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Former Braves, Red Sox reliever Anthony Varvaro becomes a police officer

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Remember Anthony Varvaro? Braves fans probably do. The righty reliever appeared in 153 games between 2011 and 2014, posting a  126 ERA+ in those seasons.

Following the 2014 seasons he was traded to the Red Sox, where he appeared in only nine games before being waived a month into the season and claimed by the Cubs. Who, in turn, returned him to the Red Sox after an MRI revealed that he had a torn flexor tendon in his pitching elbow. He’d gut through a few more minor league games in 2015 and 2016, but that was it for his career. He retired this past June.

But his second career is just getting underway. The police department for the Port Authority of New York and New Jersey announced over the weekend that Varvaro, who is from Staten Island, was one of 80 officers in its 2016 training class. The Port Authority police force, which consists of over 1,700 officers, patrols the trains, subways, seaports, airports in the New York area.

It stinks that his shoulder didn’t cooperate with his pitching career, but it’s nice to see someone find something to fall back on.

Dodgers, Cubs could be interested in Justin Verlander

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Jon Morosi of MLB Network said yesterday that the Detroit Tigers and Chicago Cubs have been engaged in trade talks involving starting pitcher Justin Verlander and catcher Alex Avila. Morosi also noted that the Los Angeles Dodgers have shown interest in Verlander as well. Whether this is idyl chitchatting of serious dispute is unclear, of course. Everything is unclear in the leadup to the deadline.

The veteran right-hander is carrying a 4.50 with a 120/57 K/BB ratio over 124 innings. Verlander impressed last year, finishing second in AL Cy Young Award balloting, but he has fallen back to Earth in 2017. His velocity remains high, however, and it’s not hard to imagine him going on a solid run in a way that could help a contender. He is owed $56 million over the next two seasons, however, and has a $22 million option that could vest for 2020, so negotiations for him could be tough. If the Tigers want talent back, they’ll have to eat salary.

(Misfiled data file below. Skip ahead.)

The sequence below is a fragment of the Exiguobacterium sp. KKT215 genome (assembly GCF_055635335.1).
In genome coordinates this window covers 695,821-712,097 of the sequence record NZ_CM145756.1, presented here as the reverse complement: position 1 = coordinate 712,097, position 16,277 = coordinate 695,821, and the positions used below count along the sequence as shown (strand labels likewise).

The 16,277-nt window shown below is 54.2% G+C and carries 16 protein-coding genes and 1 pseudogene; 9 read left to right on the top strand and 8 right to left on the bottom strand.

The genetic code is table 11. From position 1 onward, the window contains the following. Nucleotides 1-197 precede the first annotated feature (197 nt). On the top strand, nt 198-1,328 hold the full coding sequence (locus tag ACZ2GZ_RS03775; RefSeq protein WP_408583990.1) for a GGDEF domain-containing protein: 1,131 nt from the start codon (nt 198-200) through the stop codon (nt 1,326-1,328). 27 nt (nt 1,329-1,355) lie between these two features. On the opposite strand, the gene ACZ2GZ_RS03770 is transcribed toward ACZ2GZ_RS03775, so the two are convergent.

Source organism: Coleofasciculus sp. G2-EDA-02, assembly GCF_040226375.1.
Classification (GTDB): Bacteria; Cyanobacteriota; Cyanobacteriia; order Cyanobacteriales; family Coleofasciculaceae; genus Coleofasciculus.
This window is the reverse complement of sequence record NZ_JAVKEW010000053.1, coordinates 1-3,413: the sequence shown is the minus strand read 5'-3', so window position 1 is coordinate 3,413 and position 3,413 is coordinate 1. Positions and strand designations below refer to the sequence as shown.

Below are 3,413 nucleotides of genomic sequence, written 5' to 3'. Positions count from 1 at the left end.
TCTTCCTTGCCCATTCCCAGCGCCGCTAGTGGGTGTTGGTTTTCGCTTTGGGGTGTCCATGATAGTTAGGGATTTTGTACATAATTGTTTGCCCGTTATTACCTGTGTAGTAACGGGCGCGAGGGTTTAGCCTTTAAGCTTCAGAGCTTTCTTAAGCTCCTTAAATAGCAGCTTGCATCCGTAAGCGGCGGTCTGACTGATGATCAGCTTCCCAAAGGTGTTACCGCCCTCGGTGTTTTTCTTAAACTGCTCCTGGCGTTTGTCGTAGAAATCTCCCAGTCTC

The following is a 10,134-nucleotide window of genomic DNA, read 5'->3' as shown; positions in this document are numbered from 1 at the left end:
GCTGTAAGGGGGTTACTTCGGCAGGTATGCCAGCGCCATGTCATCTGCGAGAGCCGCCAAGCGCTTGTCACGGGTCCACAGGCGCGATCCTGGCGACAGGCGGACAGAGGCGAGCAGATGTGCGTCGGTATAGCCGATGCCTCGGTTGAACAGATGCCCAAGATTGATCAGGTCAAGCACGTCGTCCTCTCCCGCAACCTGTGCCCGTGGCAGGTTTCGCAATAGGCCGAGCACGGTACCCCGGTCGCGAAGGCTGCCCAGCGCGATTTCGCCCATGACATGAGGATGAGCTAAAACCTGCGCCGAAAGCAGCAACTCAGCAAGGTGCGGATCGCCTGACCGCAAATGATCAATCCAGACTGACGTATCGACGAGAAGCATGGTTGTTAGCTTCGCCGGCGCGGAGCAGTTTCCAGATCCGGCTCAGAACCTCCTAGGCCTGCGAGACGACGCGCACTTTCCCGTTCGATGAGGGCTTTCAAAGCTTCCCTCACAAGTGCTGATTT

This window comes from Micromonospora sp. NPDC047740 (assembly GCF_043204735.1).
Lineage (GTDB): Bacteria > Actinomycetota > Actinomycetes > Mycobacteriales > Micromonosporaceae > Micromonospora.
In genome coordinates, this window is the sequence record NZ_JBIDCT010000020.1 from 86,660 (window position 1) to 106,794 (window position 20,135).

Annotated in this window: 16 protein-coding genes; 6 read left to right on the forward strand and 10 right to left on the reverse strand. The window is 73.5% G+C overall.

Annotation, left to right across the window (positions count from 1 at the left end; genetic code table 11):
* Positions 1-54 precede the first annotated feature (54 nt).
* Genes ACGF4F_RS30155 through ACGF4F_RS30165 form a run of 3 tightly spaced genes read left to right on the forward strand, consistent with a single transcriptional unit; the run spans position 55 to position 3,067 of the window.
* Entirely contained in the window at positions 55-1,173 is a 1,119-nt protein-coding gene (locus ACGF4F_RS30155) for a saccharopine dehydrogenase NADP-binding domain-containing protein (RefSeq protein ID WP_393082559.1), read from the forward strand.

Verlander got an ovation from a Detroit crowd last night which seemed to sense that, yes, it’s possible he pitched his last game for the Tigers. Given that he has 10/5 rights, allowing him to veto any trade, that decision is ultimately up to him. It’s not hard to imagine him accepting a trade to a contender, however.

We wait see.

A 30-year-old rookie won his major league debut

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The Dodgers beat the Twins last night thanks to a Cody Bellinger three-run homer. But Bellinger was not the only Dodgers rookie who had a notable game. A far more unconventional one is worth mentioning as well.

That rookie is reliever Edward Paredes, who made his big league debut last night. What makes him unconventional: he’s 30. Turns 31 in September, actually. Paredes pitched professionally for 12 years before making it to The Show. Most of that time was in the affiliated minors in the Mariners, Indians, Angels and Dodgers organizations. He spent time in the independent Atlantic League in 2013-15 as well.

Paredes did not do anything heroic last night. It was more of a right place/right time kind of appearance, retiring the side in order with a fly out, line out and a ground out and remaining the pitcher of record while Bellinger hit that three-run homer. That’s enough for a W, though. A W that Paredes waited a lot longer for than most pitchers who notch one in the bigs.